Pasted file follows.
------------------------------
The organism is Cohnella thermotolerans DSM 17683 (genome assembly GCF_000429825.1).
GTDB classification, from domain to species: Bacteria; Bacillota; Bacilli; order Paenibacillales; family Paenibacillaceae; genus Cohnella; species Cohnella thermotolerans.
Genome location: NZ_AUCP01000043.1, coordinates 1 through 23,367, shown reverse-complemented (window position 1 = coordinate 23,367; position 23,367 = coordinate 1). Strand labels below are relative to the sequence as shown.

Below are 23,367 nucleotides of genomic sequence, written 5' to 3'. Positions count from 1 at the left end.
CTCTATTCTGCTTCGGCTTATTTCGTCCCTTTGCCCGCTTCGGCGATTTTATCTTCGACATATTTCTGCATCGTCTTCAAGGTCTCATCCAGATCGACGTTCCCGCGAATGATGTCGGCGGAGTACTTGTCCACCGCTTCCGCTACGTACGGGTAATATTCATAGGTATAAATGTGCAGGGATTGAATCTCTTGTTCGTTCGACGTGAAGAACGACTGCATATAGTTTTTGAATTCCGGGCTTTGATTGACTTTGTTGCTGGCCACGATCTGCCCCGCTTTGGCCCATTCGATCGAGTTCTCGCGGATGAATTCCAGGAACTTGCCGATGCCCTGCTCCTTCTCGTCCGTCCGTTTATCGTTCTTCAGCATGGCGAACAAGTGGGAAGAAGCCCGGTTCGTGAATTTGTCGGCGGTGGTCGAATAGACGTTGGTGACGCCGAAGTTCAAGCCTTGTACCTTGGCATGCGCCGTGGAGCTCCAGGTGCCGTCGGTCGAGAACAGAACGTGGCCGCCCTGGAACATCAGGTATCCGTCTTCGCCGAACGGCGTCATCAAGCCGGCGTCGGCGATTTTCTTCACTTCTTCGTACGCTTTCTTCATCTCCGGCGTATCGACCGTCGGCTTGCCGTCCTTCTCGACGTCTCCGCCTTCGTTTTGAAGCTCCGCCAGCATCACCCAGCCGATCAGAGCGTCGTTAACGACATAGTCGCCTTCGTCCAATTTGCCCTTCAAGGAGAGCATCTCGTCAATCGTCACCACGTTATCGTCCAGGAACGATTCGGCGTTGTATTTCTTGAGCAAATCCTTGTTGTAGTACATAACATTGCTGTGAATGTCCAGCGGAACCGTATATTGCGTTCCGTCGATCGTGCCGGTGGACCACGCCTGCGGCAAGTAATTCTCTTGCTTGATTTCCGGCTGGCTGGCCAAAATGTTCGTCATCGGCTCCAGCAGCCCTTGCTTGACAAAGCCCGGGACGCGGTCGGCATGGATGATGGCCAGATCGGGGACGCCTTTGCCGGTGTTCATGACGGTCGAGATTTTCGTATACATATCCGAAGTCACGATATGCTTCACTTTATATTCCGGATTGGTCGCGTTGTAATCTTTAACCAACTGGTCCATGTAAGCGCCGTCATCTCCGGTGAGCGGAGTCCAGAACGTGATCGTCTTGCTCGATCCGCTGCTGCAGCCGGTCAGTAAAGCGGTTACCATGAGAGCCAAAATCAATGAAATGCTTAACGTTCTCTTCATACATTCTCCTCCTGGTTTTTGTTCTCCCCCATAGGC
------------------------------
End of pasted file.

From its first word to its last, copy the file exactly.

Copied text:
The organism is Cohnella thermotolerans DSM 17683 (genome assembly GCF_000429825.1).
GTDB classification, from domain to species: Bacteria; Bacillota; Bacilli; order Paenibacillales; family Paenibacillaceae; genus Cohnella; species Cohnella thermotolerans.
Genome location: NZ_AUCP01000043.1, coordinates 1 through 23,367, shown reverse-complemented (window position 1 = coordinate 23,367; position 23,367 = coordinate 1). Strand labels below are relative to the sequence as shown.

Below are 23,367 nucleotides of genomic sequence, written 5' to 3'. Positions count from 1 at the left end.
CTCTATTCTGCTTCGGCTTATTTCGTCCCTTTGCCCGCTTCGGCGATTTTATCTTCGACATATTTCTGCATCGTCTTCAAGGTCTCATCCAGATCGACGTTCCCGCGAATGATGTCGGCGGAGTACTTGTCCACCGCTTCCGCTACGTACGGGTAATATTCATAGGTATAAATGTGCAGGGATTGAATCTCTTGTTCGTTCGACGTGAAGAACGACTGCATATAGTTTTTGAATTCCGGGCTTTGATTGACTTTGTTGCTGGCCACGATCTGCCCCGCTTTGGCCCATTCGATCGAGTTCTCGCGGATGAATTCCAGGAACTTGCCGATGCCCTGCTCCTTCTCGTCCGTCCGTTTATCGTTCTTCAGCATGGCGAACAAGTGGGAAGAAGCCCGGTTCGTGAATTTGTCGGCGGTGGTCGAATAGACGTTGGTGACGCCGAAGTTCAAGCCTTGTACCTTGGCATGCGCCGTGGAGCTCCAGGTGCCGTCGGTCGAGAACAGAACGTGGCCGCCCTGGAACATCAGGTATCCGTCTTCGCCGAACGGCGTCATCAAGCCGGCGTCGGCGATTTTCTTCACTTCTTCGTACGCTTTCTTCATCTCCGGCGTATCGACCGTCGGCTTGCCGTCCTTCTCGACGTCTCCGCCTTCGTTTTGAAGCTCCGCCAGCATCACCCAGCCGATCAGAGCGTCGTTAACGACATAGTCGCCTTCGTCCAATTTGCCCTTCAAGGAGAGCATCTCGTCAATCGTCACCACGTTATCGTCCAGGAACGATTCGGCGTTGTATTTCTTGAGCAAATCCTTGTTGTAGTACATAACATTGCTGTGAATGTCCAGCGGAACCGTATATTGCGTTCCGTCGATCGTGCCGGTGGACCACGCCTGCGGCAAGTAATTCTCTTGCTTGATTTCCGGCTGGCTGGCCAAAATGTTCGTCATCGGCTCCAGCAGCCCTTGCTTGACAAAGCCCGGGACGCGGTCGGCATGGATGATGGCCAGATCGGGGACGCCTTTGCCGGTGTTCATGACGGTCGAGATTTTCGTATACATATCCGAAGTCACGATATGCTTCACTTTATATTCCGGATTGGTCGCGTTGTAATCTTTAACCAACTGGTCCATGTAAGCGCCGTCATCTCCGGTGAGCGGAGTCCAGAACGTGATCGTCTTGCTCGATCCGCTGCTGCAGCCGGTCAGTAAAGCGGTTACCATGAGAGCCAAAATCAATGAAATGCTTAACGTTCTCTTCATACATTCTCCTCCTGGTTTTTGTTCTCCCCCATAGGC